Face Off: The Bridge on the River DTV
Bridge technology. I almost hate to use the phrase, since it undoubtedly originated on the PowerBook of some Madison Avenue hack. Still, the phrase works so well because we need so much right now. One cannot dabble in technology these days without instantly becoming familiar with the concept of bridging. We don't have it quite as bad as our cohorts in the computer industry, but (whether we like it or not) the grand digital-television experiment has put us all squarely in the gap between the present and the future of video. Sure, you could resist, as so many of us have been tempted to do. But your trusty old television is going to look pretty funny in 2006, when all it coughs up are 500 channels of blank screen. I wouldn't hold out hope that the FCC will balk on their blackout deadline for the analog transmissions. Word is that the analog portion of the spectrum has already been whacked up amongst the bandwidth-hungry cellular companies, which are willing to pay for it. Pop quiz: Who do you think the FCC wants in that space five years from now—television broadcasters (who they've been berating for some time now about dragging their feet on the digital transition and who don't pay a penny for the space) or cellular companies that are going to swoop in, drop a lot of cash, and swoop out with their bandwidth . . . no muss, no fuss. The first person to answer right wins a free chance to buy a new TV (and some expanded cellular service, too).
No need to panic, though. Part of our goal with this Face Off is to show that buying a digital TV doesn't have to be nearly as arduous—or as expensive—as some would have you believe and that the payoff can be immediate. We, after all, are consumers just like you. I know some of you have the erroneous impression that our living rooms are like A/V pirates' lairs, stuffed to capacity with ill-gotten home theater booty, and that we use extra plasma screens for coffee tables and rear-projection TVs for box springs. Unfortunately, that's not the case. Thus, we bring you our not-too-expensive-bridge-TV Face Off, with five DTV-ready combatants from Sony, Panasonic, RCA, Samsung, and Princeton Graphics—all of which hover around the $2,000 price range. You'll never hear us say two grand is cheap, but relativity is the key. You could pay a lot more for a DTV-ready set. While you'll obviously pay less for an analog TV of commensurate quality, it may not be as much less as you think—and the fact that the set will be, in many ways, obsolete long before the end of its useful life doesn't really constitute a good return on your money.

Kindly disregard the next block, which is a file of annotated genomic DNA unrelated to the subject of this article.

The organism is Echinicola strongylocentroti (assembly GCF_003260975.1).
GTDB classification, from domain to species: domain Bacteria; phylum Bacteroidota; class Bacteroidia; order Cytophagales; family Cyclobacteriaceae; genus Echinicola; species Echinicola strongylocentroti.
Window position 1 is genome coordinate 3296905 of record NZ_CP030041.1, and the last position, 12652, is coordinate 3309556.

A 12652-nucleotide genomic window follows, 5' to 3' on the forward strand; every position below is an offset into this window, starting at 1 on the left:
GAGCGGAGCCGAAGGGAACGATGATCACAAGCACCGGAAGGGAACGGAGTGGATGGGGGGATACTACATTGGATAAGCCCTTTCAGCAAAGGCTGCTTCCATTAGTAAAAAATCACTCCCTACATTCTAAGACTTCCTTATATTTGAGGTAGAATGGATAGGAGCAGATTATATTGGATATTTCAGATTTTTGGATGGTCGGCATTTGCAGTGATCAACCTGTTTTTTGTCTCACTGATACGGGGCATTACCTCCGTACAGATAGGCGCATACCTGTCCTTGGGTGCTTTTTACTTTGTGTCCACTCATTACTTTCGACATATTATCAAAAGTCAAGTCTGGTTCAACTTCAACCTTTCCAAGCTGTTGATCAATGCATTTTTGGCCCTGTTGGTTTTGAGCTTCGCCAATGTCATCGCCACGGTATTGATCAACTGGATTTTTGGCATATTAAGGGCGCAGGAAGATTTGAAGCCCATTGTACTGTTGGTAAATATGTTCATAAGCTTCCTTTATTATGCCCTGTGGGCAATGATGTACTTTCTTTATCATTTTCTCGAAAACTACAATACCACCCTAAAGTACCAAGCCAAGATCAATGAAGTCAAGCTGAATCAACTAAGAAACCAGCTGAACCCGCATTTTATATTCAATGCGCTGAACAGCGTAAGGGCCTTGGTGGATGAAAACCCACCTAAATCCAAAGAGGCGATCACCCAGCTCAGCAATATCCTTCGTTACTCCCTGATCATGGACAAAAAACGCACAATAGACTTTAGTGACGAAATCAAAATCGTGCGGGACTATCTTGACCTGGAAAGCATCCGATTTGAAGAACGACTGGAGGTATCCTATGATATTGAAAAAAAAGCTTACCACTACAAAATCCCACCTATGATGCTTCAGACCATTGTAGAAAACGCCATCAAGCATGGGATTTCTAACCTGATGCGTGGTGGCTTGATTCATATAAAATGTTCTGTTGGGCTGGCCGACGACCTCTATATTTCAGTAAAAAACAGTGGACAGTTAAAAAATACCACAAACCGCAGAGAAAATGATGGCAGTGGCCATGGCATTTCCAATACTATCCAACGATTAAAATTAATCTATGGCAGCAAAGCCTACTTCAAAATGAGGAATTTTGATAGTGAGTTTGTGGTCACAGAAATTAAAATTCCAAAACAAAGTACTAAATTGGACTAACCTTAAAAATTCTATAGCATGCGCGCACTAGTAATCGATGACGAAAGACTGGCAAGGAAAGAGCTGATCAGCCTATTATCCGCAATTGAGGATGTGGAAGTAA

So, as this is more of an Everyman's TV Face Off, I set out to choose my crew accordingly. Originally, the illustrious panel was to be video-guru-free, including myself (aka the audio guy), editor Maureen Jenson (aka the boss), and studio manager Geoff Morrison (aka the rookie). In-house video guru Mike Wood was only added after he threatened to cough on us and give us all the flu he was nursing at the time. Of course, I jest—we actually dragged the poor guy from his deathbed to make sure we didn't blow up anything, and we got him to participate under the false pretense of a free lunch, which we knew he wouldn't be able to keep down anyway. Off-site video guru Ron Williams showed up under protest, ranted and raved at the screens for a while, and then sat down to quietly share his valuable opinions with us. Even though Maureen, Geoff, and I know a bit more about video than we let on, it ended up being a very well-balanced group.
For the record, the combatants are 32-inch, direct-view, DTV- or HDTV-ready sets with a 4:3 aspect ratio—except for the Samsung, which is a 30-inch widescreen set. Not all of the sets had internal line doublers, but they were all capable of a 31.5-kilohertz horizontal scan rate, which makes them compatible with progressive-scan DVD players—all of which do their own internal line doubling for the progressive image, so your TV only needs to be able to keep up. For the side-by-side portion of our demo, I ran the same composite video signal to all five sets from a Pioneer DV-AX10 DVD player through an Extron splitter, as well as standard- and high-def broadcast signals from the RCA DTC100 HDTV tuner/DBS receiver and Panasonic TU-DST50 HDTV tuner. Then, I ran progressive and interlaced DVD signals to one set at a time through the component outputs of the Pioneer player. I did the setup in two stages: first using the Video Essentials DVD and later using a more-advanced Philips test generator. The first setup procedure is a more-common method of TV calibration, while the second is more absolute. After all, the VE disc has to be played through a player, even the best of which will introduce some measure of video editorialization into the equation.